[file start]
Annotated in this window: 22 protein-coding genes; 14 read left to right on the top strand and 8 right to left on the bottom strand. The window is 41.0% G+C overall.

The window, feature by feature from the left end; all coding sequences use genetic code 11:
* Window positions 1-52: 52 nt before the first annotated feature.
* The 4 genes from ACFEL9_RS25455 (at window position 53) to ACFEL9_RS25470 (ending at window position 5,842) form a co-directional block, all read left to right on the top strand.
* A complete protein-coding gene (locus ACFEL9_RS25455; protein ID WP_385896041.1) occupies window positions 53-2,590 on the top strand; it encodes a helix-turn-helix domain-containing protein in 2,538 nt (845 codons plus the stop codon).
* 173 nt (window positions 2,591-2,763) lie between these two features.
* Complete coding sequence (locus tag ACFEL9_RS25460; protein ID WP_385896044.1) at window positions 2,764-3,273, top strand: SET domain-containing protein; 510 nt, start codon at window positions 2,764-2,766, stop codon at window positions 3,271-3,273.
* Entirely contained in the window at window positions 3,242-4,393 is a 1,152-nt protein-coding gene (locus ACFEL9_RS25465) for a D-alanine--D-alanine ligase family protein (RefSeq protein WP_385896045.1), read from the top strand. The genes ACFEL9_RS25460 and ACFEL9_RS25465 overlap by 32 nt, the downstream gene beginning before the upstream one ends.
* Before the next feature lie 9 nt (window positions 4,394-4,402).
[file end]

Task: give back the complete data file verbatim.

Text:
Annotated in this window: 22 protein-coding genes; 14 read left to right on the top strand and 8 right to left on the bottom strand. The window is 41.0% G+C overall.

The window, feature by feature from the left end; all coding sequences use genetic code 11:
* Window positions 1-52: 52 nt before the first annotated feature.
* The 4 genes from ACFEL9_RS25455 (at window position 53) to ACFEL9_RS25470 (ending at window position 5,842) form a co-directional block, all read left to right on the top strand.
* A complete protein-coding gene (locus ACFEL9_RS25455; protein ID WP_385896041.1) occupies window positions 53-2,590 on the top strand; it encodes a helix-turn-helix domain-containing protein in 2,538 nt (845 codons plus the stop codon).
* 173 nt (window positions 2,591-2,763) lie between these two features.
* Complete coding sequence (locus tag ACFEL9_RS25460; protein ID WP_385896044.1) at window positions 2,764-3,273, top strand: SET domain-containing protein; 510 nt, start codon at window positions 2,764-2,766, stop codon at window positions 3,271-3,273.
* Entirely contained in the window at window positions 3,242-4,393 is a 1,152-nt protein-coding gene (locus ACFEL9_RS25465) for a D-alanine--D-alanine ligase family protein (RefSeq protein WP_385896045.1), read from the top strand. The genes ACFEL9_RS25460 and ACFEL9_RS25465 overlap by 32 nt, the downstream gene beginning before the upstream one ends.
* Before the next feature lie 9 nt (window positions 4,394-4,402).